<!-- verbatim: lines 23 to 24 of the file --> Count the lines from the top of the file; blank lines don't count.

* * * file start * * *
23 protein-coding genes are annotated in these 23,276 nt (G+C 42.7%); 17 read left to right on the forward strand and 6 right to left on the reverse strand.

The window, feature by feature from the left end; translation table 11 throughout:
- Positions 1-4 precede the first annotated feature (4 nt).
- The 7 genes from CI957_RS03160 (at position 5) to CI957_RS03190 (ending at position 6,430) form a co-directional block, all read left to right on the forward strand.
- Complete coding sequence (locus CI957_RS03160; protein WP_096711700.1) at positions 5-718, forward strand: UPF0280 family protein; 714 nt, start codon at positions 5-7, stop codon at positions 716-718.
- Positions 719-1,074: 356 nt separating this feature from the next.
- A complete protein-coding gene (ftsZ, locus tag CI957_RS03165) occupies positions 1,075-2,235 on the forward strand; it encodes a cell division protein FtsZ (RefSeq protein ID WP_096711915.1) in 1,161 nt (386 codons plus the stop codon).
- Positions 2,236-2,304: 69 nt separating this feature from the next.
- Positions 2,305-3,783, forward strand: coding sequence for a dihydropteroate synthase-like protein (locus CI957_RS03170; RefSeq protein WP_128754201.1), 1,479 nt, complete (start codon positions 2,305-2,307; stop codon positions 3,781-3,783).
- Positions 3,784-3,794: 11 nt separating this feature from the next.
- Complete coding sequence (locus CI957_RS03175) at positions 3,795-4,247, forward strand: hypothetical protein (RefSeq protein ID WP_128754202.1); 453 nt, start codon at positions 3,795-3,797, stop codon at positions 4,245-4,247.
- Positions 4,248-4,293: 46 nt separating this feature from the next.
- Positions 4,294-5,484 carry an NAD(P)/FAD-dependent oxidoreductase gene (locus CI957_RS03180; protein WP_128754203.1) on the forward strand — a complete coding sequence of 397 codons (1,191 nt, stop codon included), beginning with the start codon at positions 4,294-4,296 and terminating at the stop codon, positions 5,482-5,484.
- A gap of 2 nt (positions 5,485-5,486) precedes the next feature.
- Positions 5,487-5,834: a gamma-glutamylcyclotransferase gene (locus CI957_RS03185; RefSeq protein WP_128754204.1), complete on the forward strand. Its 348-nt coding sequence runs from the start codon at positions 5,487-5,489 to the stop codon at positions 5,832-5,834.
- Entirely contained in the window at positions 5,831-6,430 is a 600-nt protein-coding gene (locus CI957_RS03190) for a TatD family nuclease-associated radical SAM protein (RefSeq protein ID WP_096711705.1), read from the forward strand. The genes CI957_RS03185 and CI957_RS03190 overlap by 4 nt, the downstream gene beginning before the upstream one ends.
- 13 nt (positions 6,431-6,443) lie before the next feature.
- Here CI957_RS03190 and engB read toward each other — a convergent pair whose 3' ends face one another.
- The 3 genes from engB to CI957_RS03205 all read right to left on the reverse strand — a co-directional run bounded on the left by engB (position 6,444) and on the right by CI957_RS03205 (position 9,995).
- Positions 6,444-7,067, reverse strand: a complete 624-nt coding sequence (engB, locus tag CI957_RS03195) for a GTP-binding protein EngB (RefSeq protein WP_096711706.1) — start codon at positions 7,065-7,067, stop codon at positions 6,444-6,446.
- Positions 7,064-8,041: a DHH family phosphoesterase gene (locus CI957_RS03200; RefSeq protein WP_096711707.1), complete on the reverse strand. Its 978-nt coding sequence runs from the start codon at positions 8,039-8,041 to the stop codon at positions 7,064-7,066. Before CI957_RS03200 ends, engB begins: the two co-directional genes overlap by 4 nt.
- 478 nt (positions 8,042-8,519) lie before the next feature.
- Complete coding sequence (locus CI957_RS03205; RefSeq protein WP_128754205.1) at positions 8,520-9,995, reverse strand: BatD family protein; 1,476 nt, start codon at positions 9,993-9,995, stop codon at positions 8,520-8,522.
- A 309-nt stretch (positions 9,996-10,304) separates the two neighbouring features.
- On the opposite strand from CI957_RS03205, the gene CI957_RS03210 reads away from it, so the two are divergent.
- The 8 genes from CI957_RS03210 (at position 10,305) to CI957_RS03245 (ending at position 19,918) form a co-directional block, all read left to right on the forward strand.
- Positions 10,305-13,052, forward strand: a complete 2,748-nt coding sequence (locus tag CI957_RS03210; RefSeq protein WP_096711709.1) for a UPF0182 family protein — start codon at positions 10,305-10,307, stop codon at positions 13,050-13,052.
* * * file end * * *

- Complete coding sequence (locus CI957_RS03205; RefSeq protein WP_128754205.1) at positions 8,520-9,995, reverse strand: BatD family protein; 1,476 nt, start codon at positions 9,993-9,995, stop codon at positions 8,520-8,522.
- A 309-nt stretch (positions 9,996-10,304) separates the two neighbouring features.